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Last Updated

08 Apr 2003

Source: Wall Street Journal, April 8, 2003


Flu Shot for the CDC


War and terror have a habit of repeating themselves. So do new infectious diseases. In its wartime debut and insidious spread, the recent outbreak of severe acute respiratory syndrome, or SARS, bears striking similarities to the disastrous 1918 influenza pandemic. But today, the outbreak is in some sense a blessing: It is giving the world a fire drill for how it would cope with any biological attack.

The chemical weapons of World War I brought us the 1925 Geneva Protocol, the treaty that the Bush administration says it is defending in Iraq. Today, the public health lessons we are learning may make all the difference between catastrophe and containment.

The particulars of modern technology and travel have made the SARS situation unlike any we've seen. High-speed jet travel delivered the disease to a world stage within four months. A similar scenario has been imagined in which terrorists with aerosolized stocks of smallpox, anthrax or the plague head to the four corners of the earth. How would we control the spread?

So far, SARS is not as contagious as the 1918 flu -- a blessing, since its mortality rate is actually higher. But the current epidemic underscores the fact that emerging infections will be increasingly and unavoidably global. As we've seen with food-borne epidemics, antibiotic-resistant bacteria, insect-borne diseases such as West Nile virus, and most tragically with AIDS, an outbreak anywhere is a threat everywhere.

With its dense mingling of humans, livestock, and wild and domestic birds, southern China is a notorious cauldron of genetically novel pandemic flu strains. SARS first struck China's Guangdong province last November, moving through Hong Kong, Singapore and elsewhere in Asia. But, largely because of current levels of vigilance, the Centers for Disease Control and Prevention had a quick and comprehensive accounting.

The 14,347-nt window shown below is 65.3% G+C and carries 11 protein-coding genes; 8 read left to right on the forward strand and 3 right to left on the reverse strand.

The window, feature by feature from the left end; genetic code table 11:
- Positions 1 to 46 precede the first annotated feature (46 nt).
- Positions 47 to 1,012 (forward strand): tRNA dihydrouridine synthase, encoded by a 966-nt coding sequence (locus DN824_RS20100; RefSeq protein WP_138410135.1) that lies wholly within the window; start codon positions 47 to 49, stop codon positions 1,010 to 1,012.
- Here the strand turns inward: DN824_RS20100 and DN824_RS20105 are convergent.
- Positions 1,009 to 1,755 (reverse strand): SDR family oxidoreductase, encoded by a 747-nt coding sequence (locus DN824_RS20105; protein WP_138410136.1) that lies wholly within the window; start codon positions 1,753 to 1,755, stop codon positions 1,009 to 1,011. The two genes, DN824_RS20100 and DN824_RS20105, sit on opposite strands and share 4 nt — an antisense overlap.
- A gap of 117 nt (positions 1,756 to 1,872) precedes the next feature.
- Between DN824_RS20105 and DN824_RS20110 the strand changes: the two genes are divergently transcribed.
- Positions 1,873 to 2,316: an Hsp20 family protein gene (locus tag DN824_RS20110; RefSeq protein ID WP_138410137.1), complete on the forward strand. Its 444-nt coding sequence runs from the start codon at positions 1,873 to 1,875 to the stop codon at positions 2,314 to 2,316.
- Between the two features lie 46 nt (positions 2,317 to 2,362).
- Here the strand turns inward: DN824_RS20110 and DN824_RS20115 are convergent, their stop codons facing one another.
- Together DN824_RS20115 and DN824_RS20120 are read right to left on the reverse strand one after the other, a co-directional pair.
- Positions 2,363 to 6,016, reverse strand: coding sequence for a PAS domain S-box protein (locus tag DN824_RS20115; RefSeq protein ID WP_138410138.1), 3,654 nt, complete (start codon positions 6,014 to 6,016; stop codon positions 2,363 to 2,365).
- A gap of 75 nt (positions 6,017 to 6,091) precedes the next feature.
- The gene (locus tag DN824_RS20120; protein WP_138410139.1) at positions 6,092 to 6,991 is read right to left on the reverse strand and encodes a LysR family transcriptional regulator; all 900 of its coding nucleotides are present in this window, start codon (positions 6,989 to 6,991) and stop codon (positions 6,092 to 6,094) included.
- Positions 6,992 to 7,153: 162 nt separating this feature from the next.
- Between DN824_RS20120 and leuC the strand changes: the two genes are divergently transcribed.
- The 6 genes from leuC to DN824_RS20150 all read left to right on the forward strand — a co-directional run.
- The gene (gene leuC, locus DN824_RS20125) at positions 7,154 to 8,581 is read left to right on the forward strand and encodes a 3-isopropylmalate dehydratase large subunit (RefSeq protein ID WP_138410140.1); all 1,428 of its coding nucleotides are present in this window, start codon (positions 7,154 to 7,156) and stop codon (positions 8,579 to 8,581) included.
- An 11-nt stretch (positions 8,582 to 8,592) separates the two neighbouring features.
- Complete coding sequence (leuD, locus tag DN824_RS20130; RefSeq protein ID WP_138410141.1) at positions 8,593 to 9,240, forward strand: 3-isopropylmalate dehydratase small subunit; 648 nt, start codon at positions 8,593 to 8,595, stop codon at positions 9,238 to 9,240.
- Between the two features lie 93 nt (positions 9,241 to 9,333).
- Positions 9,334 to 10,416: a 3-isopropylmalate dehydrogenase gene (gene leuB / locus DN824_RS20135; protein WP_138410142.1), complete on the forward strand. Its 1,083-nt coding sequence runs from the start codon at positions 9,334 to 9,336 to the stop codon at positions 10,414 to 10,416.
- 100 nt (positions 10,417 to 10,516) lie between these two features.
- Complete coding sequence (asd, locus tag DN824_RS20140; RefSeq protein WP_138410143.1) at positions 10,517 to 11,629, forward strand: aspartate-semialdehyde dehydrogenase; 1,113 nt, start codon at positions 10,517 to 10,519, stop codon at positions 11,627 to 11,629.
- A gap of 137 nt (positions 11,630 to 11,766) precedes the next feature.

Clearly, the organization has learned from its missteps during the 1999 debut of West Nile virus and the 2001 anthrax scare. If those were, as some observers put it, "failed dress rehearsals" for bioterrorism, the agency's performance with SARS deserves rave reviews. The CDC this time brought crucial information and advice to the public, the media, medical professionals and airline employees.

In a historical moment already wracked with anxiety, CDC officials have turned what could have been epidemic fear into calm, informed reaction.

This is good news for bioterrorism preparedness. In the past year, federal, state and local health departments have learned that only realistic practice exercises can flush out the weaknesses in our public-health defenses. In the past, these weaknesses have included gaps in disease surveillance, laboratory capacity, communications, supply delivery, and especially in the network of personal and professional contacts that smoothes the way for swift institutional cooperation.

New infectious diseases will constantly evolve, taking a higher toll than wars. In 2003 as in 1918, the most dangerous adversary is nature itself.

Ms. Drexler, a Boston-based journalist, is the author of "Secret Agents: The Menace of Emerging Infections," issued recently in paperback by Penguin.